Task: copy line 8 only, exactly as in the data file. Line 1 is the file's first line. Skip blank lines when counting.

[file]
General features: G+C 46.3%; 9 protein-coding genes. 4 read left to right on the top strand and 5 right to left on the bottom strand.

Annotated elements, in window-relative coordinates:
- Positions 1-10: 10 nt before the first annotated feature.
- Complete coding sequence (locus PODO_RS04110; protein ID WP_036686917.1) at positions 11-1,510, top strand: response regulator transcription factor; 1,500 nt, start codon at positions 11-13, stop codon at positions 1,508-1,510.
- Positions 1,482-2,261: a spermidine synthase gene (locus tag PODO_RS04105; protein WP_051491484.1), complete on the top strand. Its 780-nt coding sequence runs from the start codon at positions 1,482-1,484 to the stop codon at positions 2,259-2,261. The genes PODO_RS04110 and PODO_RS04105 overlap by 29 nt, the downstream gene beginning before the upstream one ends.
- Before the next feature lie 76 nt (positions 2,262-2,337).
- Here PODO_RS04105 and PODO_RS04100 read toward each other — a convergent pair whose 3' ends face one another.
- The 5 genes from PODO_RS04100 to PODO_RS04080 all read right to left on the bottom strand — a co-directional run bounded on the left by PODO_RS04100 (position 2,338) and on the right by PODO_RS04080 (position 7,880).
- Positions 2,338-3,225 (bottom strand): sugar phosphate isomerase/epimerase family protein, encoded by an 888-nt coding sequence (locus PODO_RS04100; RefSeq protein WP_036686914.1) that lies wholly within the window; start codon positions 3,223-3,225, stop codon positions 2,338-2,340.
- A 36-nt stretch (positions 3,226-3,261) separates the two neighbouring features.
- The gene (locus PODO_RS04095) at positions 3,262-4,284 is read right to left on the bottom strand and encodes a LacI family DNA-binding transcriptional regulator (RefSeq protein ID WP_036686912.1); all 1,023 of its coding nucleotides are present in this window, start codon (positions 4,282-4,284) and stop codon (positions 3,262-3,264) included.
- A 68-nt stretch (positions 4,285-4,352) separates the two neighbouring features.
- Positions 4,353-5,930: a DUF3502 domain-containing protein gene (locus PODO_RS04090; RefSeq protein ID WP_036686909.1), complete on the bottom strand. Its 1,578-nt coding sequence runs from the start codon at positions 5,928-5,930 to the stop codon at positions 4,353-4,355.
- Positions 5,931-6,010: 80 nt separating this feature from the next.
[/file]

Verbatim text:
- The 5 genes from PODO_RS04100 to PODO_RS04080 all read right to left on the bottom strand — a co-directional run bounded on the left by PODO_RS04100 (position 2,338) and on the right by PODO_RS04080 (position 7,880).